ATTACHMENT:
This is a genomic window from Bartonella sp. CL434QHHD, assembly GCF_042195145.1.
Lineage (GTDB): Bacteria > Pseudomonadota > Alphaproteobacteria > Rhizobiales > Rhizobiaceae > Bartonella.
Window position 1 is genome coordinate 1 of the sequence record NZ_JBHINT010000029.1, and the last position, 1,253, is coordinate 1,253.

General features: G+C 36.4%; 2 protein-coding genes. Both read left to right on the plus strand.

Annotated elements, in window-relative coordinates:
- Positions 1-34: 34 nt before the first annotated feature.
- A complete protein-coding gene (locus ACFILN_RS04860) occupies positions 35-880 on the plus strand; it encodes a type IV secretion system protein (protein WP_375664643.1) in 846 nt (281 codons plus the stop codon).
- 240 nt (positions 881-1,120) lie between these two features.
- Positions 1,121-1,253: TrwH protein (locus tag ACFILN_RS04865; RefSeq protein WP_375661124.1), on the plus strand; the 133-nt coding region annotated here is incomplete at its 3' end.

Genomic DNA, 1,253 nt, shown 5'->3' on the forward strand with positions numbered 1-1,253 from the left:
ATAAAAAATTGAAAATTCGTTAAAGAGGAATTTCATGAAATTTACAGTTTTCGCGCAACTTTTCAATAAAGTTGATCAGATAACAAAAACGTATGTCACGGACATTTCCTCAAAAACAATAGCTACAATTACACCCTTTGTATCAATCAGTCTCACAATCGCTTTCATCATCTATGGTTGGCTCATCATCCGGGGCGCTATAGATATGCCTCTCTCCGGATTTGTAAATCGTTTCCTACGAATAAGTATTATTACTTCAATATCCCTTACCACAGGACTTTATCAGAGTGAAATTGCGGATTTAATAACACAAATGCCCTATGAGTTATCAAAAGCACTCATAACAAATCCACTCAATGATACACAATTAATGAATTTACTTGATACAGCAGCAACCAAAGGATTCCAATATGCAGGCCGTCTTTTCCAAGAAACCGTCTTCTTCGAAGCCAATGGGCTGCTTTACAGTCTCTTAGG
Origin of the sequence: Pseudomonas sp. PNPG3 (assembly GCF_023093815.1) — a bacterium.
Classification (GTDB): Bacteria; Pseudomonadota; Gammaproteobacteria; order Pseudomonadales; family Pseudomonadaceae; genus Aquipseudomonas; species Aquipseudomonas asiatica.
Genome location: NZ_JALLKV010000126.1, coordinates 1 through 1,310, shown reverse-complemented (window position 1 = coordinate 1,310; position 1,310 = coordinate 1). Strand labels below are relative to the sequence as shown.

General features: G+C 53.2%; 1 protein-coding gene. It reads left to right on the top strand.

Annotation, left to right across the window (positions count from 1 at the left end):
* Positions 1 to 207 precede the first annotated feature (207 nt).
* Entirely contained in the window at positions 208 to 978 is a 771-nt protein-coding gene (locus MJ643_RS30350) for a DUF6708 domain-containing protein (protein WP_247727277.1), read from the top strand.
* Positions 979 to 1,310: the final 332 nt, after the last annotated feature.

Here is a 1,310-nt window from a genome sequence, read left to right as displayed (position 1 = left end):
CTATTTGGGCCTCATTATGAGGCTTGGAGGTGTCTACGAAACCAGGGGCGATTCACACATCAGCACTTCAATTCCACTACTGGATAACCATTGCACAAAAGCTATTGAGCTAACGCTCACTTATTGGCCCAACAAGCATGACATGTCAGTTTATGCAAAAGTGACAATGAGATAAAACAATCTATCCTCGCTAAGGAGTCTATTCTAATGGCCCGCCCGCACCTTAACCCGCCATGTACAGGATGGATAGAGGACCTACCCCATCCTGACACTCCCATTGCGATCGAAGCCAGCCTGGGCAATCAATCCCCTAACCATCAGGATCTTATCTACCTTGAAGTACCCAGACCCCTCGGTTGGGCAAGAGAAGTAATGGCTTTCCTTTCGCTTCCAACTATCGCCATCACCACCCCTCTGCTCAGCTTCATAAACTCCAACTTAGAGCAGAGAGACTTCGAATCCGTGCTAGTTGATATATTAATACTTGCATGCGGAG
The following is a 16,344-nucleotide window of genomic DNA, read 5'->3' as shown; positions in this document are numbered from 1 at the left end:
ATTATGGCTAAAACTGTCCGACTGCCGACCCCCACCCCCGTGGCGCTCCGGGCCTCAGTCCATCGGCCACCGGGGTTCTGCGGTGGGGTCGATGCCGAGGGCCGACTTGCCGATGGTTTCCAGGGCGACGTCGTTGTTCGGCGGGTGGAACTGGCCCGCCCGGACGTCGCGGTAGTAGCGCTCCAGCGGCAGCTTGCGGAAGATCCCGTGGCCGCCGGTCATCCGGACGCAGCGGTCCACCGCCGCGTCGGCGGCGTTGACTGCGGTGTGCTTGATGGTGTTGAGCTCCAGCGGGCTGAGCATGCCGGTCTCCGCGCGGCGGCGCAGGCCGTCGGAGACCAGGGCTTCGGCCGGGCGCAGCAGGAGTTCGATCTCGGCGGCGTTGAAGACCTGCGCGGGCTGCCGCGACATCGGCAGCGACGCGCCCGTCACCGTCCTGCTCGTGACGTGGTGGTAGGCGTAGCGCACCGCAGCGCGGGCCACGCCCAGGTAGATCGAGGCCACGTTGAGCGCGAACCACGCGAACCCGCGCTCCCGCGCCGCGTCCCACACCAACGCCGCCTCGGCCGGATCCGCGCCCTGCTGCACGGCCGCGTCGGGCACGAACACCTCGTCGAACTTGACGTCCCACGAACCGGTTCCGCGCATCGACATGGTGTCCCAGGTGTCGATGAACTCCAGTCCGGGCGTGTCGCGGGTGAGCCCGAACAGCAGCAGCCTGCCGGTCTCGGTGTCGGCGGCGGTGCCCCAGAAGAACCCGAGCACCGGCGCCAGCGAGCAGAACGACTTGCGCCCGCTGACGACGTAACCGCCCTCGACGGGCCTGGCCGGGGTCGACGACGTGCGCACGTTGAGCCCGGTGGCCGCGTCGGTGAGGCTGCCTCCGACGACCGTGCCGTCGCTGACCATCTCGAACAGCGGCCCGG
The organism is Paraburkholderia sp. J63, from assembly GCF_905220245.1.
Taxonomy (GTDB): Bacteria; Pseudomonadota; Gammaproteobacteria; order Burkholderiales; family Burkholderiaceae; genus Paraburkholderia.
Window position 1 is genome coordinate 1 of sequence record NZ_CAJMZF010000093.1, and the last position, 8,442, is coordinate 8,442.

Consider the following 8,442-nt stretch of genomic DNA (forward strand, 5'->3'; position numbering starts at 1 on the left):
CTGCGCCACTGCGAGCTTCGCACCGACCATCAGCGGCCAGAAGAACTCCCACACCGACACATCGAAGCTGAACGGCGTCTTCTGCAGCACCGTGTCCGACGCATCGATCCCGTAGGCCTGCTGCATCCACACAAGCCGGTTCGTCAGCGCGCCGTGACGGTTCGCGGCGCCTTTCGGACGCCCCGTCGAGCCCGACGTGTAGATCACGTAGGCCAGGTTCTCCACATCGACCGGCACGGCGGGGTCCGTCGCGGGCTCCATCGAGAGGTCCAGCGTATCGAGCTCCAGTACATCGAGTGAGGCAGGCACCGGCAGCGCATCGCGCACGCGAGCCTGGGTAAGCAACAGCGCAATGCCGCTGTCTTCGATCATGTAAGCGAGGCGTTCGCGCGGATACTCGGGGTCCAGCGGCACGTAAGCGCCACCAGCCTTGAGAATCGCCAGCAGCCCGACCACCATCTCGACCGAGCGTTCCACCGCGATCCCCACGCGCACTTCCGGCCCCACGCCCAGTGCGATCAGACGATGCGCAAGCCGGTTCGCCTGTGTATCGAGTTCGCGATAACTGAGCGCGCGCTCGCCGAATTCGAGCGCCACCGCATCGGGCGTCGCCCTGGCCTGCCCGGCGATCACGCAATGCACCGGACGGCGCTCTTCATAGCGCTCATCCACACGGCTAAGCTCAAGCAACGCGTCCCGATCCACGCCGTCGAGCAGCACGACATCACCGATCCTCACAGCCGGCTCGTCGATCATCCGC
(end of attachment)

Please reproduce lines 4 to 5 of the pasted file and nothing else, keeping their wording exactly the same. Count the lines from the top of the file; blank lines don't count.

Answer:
General features: G+C 36.4%; 2 protein-coding genes. Both read left to right on the plus strand.

Annotated elements, in window-relative coordinates: